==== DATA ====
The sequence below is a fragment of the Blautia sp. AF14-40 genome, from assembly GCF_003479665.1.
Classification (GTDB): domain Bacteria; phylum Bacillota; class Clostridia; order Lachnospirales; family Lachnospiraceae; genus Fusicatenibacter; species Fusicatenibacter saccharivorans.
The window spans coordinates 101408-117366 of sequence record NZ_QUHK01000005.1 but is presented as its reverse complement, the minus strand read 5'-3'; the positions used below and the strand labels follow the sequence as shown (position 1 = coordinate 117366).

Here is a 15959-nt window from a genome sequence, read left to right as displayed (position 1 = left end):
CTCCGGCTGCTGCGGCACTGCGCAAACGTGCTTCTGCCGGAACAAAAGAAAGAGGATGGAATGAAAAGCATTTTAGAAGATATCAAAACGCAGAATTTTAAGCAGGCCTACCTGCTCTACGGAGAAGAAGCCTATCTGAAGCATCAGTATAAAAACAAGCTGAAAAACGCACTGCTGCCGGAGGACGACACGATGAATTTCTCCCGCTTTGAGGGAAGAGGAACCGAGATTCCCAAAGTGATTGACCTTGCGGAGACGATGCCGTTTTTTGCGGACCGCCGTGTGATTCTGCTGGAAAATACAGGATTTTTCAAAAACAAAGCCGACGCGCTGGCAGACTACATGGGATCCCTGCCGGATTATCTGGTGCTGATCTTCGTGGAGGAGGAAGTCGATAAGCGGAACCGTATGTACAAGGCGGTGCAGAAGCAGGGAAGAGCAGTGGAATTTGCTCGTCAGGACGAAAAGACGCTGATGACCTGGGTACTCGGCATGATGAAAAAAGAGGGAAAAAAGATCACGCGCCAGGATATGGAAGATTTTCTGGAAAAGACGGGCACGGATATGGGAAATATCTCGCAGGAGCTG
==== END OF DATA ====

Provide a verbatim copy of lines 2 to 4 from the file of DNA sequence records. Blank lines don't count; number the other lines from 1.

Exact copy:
Classification (GTDB): domain Bacteria; phylum Bacillota; class Clostridia; order Lachnospirales; family Lachnospiraceae; genus Fusicatenibacter; species Fusicatenibacter saccharivorans.
The window spans coordinates 101408-117366 of sequence record NZ_QUHK01000005.1 but is presented as its reverse complement, the minus strand read 5'-3'; the positions used below and the strand labels follow the sequence as shown (position 1 = coordinate 117366).

Here is a 15959-nt window from a genome sequence, read left to right as displayed (position 1 = left end):